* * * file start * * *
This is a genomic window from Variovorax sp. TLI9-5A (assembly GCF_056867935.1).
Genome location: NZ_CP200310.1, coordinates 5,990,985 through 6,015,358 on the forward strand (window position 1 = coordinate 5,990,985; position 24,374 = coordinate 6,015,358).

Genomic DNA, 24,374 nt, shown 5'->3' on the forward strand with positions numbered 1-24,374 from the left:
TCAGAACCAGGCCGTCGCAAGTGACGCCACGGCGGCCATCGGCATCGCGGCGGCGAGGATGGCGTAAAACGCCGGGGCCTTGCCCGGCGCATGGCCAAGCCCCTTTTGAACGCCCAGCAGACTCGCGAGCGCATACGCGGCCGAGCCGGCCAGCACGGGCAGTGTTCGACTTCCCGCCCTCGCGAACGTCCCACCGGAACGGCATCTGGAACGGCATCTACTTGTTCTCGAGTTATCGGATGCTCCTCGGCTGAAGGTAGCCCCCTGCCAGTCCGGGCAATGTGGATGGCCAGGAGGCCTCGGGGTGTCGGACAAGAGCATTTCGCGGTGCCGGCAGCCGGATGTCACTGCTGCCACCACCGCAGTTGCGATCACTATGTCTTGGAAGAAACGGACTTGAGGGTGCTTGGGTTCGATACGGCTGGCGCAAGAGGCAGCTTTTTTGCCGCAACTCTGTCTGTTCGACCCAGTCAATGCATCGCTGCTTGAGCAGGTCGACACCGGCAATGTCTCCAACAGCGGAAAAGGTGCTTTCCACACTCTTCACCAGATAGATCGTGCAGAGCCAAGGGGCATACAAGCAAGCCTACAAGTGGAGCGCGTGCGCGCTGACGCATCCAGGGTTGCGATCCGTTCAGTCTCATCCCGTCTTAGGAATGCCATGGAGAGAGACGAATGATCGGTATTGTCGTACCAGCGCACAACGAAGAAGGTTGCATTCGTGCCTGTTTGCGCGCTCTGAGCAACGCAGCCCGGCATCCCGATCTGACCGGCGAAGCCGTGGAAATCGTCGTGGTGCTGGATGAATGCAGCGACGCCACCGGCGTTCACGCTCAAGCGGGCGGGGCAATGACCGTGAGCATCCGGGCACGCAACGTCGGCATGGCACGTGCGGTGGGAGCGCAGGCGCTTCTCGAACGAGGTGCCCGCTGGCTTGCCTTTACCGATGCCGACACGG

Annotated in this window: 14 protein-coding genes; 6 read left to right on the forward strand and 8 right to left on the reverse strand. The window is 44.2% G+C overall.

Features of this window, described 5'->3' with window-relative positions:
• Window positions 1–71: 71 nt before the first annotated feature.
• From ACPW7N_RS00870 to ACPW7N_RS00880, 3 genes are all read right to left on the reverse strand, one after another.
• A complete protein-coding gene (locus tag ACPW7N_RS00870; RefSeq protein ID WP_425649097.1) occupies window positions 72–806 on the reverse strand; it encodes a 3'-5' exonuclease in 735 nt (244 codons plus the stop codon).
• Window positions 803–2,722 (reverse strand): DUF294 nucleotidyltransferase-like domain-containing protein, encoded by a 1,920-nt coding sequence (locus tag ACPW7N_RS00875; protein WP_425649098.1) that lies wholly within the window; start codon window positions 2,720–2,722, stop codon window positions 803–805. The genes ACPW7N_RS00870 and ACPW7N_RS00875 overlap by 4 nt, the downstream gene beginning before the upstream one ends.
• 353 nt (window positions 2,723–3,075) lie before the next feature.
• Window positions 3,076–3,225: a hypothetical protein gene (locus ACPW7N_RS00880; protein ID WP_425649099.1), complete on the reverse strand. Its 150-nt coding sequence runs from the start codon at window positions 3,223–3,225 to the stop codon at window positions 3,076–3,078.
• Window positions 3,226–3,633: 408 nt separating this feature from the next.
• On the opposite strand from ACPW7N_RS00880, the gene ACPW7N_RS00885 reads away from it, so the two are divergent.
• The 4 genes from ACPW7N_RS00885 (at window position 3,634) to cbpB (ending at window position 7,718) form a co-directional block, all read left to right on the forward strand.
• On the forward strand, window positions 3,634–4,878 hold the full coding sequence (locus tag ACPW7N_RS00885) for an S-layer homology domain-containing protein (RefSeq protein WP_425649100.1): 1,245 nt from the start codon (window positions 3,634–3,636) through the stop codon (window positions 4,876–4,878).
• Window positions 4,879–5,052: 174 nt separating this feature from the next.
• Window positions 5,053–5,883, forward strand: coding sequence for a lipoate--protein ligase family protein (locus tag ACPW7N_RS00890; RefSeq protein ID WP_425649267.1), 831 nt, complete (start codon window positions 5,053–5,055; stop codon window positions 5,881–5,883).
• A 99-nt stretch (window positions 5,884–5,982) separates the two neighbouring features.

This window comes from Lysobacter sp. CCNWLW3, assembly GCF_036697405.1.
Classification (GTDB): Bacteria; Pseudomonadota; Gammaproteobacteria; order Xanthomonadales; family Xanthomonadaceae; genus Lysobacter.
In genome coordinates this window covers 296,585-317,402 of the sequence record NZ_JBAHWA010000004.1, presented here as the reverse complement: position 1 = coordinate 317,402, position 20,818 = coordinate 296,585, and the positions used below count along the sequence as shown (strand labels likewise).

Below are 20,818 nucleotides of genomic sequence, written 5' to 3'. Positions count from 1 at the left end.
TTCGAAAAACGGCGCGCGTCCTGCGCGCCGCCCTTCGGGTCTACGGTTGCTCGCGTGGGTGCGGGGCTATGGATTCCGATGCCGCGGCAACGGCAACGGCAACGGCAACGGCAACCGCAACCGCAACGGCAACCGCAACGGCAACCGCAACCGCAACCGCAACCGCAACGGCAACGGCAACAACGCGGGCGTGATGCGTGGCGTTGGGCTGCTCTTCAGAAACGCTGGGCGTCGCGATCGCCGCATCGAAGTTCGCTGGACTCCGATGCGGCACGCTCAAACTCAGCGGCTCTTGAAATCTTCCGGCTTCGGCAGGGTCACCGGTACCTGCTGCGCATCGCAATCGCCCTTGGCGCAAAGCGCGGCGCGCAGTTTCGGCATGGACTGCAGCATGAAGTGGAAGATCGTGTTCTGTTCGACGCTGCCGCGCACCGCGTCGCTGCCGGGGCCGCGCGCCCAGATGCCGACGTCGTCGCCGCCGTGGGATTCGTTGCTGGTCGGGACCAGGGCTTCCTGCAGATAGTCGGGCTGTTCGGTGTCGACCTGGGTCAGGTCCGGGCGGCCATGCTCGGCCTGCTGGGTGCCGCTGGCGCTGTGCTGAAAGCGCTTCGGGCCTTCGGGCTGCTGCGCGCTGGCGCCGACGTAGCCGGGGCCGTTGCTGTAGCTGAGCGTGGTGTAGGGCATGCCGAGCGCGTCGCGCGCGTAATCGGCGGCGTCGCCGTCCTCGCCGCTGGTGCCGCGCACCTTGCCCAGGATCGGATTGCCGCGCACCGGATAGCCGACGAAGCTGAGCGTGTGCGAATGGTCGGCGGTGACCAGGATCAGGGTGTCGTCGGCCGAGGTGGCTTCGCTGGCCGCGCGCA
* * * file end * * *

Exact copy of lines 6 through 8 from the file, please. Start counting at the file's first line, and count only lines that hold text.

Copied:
Features of this window, described 5'->3' with window-relative positions:
• Window positions 1–71: 71 nt before the first annotated feature.
• From ACPW7N_RS00870 to ACPW7N_RS00880, 3 genes are all read right to left on the reverse strand, one after another.